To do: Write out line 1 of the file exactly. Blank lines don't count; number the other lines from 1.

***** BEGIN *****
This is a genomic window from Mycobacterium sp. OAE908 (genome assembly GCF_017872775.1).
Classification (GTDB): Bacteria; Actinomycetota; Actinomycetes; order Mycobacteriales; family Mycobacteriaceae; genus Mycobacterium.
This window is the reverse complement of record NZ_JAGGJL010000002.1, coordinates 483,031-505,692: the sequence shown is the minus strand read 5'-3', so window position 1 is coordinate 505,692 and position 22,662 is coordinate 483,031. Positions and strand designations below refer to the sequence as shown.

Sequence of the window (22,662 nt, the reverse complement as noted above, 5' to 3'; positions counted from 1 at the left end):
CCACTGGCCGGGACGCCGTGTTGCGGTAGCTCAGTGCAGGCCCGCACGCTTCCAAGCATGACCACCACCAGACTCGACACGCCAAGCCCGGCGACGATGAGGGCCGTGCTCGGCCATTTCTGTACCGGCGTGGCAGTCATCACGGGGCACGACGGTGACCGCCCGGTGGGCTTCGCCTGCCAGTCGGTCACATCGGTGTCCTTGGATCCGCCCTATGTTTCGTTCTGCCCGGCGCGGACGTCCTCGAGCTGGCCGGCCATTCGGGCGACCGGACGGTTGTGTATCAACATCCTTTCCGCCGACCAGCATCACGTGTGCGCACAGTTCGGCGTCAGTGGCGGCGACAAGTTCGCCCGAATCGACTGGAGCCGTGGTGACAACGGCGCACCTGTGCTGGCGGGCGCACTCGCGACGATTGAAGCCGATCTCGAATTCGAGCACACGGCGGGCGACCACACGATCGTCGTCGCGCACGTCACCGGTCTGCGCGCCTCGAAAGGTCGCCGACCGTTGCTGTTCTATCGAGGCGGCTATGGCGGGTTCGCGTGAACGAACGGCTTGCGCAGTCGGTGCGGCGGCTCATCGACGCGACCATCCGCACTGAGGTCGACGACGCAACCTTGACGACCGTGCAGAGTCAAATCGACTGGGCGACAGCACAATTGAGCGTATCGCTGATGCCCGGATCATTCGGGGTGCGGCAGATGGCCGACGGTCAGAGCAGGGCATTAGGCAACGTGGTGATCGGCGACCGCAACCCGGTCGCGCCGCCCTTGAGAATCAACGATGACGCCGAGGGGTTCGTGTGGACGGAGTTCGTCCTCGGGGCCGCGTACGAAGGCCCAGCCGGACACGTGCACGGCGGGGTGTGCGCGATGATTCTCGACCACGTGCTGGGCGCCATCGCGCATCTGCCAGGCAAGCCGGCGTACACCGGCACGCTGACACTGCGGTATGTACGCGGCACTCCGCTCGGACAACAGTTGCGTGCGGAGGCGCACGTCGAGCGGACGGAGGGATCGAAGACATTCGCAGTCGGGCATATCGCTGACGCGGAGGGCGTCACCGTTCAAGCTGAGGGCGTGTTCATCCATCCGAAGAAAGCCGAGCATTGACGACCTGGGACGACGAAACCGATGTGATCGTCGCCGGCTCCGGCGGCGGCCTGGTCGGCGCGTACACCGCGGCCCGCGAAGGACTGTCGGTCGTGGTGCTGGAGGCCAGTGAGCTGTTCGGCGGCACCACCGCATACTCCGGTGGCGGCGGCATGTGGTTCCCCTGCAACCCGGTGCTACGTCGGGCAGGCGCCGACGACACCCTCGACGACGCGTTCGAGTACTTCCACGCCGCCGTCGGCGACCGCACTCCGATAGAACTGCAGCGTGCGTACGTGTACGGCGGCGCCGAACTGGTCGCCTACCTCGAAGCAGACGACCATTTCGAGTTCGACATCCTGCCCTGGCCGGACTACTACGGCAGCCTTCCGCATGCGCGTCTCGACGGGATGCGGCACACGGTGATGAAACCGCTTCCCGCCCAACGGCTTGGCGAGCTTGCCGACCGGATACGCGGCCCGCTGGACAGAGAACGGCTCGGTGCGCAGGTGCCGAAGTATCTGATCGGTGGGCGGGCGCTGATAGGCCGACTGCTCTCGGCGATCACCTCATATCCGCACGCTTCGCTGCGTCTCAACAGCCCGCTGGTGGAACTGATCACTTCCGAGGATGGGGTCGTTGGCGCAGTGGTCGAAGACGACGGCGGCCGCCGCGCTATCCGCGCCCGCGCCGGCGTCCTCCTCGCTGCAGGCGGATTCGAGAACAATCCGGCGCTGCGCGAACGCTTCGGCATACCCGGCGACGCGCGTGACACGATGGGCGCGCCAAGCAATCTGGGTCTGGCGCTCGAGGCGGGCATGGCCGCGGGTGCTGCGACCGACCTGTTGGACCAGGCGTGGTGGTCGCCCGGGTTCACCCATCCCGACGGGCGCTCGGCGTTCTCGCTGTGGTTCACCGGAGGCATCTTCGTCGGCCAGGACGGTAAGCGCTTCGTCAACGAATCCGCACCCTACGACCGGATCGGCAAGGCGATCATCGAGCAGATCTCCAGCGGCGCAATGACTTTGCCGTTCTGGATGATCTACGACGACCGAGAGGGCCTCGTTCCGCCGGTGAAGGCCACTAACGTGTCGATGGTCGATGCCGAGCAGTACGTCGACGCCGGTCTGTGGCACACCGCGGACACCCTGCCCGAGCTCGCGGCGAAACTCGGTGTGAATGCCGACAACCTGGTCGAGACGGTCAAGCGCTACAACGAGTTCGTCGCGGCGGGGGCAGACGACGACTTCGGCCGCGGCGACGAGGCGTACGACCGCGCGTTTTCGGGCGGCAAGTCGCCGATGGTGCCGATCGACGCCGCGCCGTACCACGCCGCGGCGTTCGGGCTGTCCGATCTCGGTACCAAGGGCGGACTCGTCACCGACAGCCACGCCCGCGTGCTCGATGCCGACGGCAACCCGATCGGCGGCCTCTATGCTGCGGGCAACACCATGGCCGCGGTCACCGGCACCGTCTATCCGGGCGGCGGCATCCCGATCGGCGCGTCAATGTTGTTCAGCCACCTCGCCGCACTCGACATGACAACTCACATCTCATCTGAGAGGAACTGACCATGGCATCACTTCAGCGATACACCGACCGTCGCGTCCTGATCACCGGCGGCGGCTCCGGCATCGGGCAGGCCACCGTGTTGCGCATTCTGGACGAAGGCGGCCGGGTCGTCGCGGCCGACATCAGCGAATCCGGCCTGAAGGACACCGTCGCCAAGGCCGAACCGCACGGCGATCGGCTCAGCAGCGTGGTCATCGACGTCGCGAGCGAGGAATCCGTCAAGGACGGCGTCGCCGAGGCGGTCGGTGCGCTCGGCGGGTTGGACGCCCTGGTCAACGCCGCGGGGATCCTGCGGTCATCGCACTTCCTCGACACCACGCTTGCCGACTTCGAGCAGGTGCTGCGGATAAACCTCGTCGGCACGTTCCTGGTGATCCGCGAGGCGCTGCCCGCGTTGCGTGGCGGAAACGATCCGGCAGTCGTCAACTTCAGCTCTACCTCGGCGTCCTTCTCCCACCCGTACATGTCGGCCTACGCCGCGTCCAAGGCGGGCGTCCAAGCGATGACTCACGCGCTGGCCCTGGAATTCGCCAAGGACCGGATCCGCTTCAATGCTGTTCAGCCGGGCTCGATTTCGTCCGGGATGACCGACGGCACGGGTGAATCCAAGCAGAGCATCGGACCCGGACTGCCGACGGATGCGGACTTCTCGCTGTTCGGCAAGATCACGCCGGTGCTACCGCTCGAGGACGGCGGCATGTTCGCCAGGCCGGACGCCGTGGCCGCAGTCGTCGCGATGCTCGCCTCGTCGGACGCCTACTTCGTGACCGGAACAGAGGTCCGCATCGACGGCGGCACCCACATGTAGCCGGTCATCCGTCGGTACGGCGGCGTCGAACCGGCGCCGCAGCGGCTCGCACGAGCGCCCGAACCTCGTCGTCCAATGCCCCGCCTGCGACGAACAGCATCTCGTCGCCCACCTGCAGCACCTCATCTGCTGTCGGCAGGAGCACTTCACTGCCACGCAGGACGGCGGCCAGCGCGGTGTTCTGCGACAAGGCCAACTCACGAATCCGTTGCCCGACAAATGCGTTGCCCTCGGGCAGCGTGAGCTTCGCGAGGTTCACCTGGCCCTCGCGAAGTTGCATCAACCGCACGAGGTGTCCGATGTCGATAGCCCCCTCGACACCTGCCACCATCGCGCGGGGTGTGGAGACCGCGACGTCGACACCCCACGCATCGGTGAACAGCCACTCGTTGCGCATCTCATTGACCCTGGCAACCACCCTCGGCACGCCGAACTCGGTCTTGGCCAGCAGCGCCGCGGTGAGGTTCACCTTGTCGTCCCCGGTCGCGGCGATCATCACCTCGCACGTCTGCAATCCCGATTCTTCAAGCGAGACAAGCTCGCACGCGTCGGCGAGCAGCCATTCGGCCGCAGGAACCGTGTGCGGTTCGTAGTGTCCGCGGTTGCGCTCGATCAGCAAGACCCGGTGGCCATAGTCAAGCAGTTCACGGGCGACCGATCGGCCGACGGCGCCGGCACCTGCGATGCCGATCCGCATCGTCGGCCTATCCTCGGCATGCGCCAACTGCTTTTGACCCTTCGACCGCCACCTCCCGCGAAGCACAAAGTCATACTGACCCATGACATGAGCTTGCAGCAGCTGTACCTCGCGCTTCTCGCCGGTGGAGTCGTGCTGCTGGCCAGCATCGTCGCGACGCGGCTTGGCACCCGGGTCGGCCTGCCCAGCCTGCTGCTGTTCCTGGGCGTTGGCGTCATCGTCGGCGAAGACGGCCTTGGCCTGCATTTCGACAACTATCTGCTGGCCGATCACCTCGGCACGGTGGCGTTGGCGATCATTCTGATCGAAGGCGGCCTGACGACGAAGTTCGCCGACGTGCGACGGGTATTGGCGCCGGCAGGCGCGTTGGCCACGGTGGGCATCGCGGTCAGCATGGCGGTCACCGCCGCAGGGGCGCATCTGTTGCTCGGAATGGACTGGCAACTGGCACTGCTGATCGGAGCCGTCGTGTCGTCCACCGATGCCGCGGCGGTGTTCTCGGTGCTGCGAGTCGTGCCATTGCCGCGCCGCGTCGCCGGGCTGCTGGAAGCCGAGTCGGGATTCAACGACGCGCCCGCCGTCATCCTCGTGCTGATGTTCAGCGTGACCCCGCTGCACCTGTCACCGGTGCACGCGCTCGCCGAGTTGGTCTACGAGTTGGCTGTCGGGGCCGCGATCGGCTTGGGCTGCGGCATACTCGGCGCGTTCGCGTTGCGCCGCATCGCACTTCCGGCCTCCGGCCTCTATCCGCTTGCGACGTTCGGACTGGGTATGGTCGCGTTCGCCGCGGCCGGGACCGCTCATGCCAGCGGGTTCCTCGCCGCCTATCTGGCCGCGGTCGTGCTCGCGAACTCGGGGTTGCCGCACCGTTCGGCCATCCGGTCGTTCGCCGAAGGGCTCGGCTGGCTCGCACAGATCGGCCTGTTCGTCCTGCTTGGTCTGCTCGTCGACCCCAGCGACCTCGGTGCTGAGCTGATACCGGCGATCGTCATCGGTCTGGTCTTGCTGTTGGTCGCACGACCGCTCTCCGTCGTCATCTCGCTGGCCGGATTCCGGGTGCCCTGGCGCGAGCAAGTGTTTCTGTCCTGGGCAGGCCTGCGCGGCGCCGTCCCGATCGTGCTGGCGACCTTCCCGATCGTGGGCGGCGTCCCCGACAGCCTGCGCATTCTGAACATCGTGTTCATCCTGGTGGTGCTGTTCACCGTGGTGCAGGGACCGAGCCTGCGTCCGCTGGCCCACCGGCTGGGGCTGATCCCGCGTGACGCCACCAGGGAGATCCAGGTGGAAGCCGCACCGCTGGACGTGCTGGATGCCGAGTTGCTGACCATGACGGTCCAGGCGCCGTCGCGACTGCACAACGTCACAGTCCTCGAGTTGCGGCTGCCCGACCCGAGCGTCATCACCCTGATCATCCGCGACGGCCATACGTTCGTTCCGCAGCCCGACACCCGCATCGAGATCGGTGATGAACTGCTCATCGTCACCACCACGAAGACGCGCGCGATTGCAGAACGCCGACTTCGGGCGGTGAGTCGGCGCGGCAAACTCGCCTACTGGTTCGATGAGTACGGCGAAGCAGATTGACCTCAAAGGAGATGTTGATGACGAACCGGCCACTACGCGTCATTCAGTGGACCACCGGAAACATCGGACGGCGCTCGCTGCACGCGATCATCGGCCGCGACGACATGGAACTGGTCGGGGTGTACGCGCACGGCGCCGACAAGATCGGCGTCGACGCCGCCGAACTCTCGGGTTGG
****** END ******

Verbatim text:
This is a genomic window from Mycobacterium sp. OAE908 (genome assembly GCF_017872775.1).